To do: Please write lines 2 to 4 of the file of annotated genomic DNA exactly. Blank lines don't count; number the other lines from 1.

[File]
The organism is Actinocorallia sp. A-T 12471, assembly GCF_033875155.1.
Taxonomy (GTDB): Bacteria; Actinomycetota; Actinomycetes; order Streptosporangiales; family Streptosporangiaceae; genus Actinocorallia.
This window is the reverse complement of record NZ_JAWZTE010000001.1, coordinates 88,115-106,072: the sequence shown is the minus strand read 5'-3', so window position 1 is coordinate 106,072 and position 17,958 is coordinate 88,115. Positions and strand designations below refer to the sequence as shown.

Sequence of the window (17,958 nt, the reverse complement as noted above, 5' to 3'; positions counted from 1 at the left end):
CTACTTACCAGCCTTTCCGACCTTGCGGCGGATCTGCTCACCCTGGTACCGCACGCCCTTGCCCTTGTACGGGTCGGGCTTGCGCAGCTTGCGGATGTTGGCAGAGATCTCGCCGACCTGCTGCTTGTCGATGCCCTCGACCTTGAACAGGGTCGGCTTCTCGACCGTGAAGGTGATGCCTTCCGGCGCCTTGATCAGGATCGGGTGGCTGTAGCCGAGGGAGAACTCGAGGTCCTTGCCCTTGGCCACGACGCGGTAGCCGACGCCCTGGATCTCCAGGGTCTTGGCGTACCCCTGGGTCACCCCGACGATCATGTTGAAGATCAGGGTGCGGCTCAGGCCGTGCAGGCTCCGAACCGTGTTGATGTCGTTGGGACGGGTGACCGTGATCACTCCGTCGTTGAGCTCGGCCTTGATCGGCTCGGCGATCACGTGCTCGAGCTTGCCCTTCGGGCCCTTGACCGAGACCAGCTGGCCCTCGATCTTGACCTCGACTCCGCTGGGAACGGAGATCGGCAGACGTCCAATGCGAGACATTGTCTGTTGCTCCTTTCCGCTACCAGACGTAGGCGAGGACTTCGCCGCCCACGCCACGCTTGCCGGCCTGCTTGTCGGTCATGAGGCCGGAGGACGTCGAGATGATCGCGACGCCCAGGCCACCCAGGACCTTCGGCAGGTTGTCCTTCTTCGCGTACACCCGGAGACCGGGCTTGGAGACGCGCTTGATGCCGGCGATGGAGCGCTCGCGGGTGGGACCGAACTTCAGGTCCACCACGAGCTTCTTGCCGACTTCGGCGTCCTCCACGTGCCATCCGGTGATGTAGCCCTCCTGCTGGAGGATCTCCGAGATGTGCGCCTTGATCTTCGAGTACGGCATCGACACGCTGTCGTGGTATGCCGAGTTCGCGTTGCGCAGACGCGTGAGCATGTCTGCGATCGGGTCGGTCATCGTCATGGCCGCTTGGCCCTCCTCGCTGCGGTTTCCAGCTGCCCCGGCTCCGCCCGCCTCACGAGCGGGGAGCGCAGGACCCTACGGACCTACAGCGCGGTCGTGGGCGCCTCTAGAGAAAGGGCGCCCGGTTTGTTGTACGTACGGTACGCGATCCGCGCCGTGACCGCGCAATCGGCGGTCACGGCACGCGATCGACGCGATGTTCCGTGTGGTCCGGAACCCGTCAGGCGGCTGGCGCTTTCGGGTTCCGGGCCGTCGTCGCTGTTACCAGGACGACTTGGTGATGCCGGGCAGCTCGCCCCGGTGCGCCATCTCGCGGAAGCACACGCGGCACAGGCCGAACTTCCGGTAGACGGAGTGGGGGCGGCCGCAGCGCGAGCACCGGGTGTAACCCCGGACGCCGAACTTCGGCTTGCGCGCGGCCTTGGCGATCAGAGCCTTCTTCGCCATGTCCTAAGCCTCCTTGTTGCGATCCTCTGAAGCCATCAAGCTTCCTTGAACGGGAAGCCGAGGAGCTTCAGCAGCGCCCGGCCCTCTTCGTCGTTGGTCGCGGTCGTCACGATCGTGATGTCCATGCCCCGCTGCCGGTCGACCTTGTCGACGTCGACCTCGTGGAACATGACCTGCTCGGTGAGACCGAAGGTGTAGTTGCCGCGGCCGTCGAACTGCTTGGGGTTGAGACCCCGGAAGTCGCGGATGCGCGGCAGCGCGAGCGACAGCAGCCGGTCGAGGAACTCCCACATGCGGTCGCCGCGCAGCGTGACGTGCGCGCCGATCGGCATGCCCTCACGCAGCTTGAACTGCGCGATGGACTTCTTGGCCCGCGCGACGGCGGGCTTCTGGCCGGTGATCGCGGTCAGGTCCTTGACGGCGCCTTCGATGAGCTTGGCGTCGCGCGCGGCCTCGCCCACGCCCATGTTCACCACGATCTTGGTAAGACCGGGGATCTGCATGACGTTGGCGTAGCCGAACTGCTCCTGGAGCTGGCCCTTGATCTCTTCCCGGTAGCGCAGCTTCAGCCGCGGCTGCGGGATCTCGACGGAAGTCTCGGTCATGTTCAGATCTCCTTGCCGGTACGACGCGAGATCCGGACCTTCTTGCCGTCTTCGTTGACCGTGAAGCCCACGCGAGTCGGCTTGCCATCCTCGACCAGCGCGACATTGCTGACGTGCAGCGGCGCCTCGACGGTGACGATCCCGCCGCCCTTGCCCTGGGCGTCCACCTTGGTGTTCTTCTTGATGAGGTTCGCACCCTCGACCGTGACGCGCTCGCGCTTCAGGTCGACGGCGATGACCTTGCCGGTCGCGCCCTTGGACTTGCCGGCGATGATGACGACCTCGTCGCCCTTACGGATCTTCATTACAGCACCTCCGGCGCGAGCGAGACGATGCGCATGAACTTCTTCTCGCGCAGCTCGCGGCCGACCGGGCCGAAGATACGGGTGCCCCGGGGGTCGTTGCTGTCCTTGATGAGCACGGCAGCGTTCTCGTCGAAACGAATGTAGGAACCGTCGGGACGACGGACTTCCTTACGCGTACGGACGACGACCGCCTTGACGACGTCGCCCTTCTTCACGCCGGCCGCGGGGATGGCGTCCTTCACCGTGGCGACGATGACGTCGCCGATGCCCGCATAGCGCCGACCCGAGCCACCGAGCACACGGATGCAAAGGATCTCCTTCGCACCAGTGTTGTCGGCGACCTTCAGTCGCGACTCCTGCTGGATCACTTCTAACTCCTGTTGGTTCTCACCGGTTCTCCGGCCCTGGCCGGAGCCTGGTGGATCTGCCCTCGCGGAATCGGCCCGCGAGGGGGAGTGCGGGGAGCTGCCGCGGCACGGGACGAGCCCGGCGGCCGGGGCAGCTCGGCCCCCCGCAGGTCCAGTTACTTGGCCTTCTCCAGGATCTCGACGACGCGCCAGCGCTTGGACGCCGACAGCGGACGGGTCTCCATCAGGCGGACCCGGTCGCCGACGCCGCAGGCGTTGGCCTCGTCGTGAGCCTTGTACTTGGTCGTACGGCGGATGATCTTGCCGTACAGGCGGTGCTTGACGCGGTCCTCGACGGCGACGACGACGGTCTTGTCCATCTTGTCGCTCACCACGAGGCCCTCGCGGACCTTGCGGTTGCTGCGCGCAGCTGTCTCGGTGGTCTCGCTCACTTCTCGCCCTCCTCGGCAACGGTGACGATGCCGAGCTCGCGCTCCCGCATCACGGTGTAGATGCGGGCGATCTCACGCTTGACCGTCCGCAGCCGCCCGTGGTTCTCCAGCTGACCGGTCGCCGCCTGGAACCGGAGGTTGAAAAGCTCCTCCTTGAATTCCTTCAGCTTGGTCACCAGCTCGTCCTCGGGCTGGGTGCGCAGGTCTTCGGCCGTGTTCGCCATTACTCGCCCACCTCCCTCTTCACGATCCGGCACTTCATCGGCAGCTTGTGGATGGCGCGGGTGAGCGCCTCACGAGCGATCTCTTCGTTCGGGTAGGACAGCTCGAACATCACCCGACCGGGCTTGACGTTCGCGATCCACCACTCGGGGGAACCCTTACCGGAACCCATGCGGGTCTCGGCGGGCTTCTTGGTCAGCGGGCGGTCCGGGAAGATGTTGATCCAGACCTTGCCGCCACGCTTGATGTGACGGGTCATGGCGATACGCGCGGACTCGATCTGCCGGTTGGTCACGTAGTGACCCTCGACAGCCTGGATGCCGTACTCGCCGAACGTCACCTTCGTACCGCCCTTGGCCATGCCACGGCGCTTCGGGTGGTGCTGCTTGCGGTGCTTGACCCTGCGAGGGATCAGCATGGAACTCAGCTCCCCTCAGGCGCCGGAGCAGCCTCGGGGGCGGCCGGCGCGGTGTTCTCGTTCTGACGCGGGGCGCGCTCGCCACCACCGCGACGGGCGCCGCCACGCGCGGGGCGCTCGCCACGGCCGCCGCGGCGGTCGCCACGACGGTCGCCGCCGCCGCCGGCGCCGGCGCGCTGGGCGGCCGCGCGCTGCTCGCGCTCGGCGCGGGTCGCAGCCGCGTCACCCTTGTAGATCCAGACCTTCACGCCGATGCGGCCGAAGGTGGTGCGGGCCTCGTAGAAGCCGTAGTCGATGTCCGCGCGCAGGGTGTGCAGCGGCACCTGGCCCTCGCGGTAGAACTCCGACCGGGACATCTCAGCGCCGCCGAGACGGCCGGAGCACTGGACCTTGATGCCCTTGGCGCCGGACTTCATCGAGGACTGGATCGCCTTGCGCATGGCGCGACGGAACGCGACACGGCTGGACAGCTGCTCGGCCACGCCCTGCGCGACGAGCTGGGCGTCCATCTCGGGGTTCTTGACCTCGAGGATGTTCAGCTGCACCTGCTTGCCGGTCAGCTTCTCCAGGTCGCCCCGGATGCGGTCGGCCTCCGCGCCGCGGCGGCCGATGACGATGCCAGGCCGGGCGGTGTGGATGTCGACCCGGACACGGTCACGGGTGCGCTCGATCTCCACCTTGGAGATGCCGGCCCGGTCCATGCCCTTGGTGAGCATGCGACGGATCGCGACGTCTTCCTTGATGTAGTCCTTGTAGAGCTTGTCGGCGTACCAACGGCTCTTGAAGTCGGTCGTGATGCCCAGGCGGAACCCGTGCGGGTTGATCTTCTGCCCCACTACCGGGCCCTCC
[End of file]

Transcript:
Taxonomy (GTDB): Bacteria; Actinomycetota; Actinomycetes; order Streptosporangiales; family Streptosporangiaceae; genus Actinocorallia.
This window is the reverse complement of record NZ_JAWZTE010000001.1, coordinates 88,115-106,072: the sequence shown is the minus strand read 5'-3', so window position 1 is coordinate 106,072 and position 17,958 is coordinate 88,115. Positions and strand designations below refer to the sequence as shown.

Sequence of the window (17,958 nt, the reverse complement as noted above, 5' to 3'; positions counted from 1 at the left end):